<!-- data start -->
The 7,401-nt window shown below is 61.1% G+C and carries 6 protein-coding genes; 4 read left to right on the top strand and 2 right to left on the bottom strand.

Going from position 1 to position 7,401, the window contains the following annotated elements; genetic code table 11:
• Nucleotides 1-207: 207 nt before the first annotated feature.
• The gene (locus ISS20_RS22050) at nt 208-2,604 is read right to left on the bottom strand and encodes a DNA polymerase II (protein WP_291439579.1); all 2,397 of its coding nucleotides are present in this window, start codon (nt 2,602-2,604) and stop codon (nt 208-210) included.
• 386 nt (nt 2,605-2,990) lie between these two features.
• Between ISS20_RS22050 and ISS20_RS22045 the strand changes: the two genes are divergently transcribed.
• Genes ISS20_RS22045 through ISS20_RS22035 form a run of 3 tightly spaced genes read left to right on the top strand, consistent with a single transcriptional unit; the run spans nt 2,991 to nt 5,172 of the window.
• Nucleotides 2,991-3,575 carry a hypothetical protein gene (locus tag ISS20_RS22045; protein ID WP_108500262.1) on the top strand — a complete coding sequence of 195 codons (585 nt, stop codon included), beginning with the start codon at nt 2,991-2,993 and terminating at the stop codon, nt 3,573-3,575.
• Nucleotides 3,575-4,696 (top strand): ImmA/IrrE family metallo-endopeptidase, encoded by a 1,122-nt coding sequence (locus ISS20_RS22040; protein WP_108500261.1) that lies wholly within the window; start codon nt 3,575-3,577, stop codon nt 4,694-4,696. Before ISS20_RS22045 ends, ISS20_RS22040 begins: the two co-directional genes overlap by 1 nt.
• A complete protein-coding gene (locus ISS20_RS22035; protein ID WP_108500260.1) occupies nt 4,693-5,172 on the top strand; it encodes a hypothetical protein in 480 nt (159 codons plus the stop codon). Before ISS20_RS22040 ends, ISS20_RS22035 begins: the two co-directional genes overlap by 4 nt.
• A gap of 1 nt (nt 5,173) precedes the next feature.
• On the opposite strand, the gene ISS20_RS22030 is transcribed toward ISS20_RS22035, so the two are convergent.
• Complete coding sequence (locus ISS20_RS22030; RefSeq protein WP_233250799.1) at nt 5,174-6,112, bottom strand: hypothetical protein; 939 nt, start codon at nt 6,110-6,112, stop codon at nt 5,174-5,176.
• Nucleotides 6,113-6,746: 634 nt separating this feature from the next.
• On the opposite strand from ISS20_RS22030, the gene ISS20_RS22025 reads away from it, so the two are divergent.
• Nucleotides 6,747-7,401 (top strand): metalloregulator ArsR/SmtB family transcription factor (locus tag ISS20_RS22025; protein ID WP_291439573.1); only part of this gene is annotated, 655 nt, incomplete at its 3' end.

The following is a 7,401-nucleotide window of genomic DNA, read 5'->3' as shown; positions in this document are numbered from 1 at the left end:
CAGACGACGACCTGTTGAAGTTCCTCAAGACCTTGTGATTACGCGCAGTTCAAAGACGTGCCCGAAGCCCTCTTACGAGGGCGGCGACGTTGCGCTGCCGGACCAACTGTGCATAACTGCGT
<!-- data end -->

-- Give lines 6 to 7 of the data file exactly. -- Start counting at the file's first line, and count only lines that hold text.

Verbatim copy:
• Between ISS20_RS22050 and ISS20_RS22045 the strand changes: the two genes are divergently transcribed.
• Genes ISS20_RS22045 through ISS20_RS22035 form a run of 3 tightly spaced genes read left to right on the top strand, consistent with a single transcriptional unit; the run spans nt 2,991 to nt 5,172 of the window.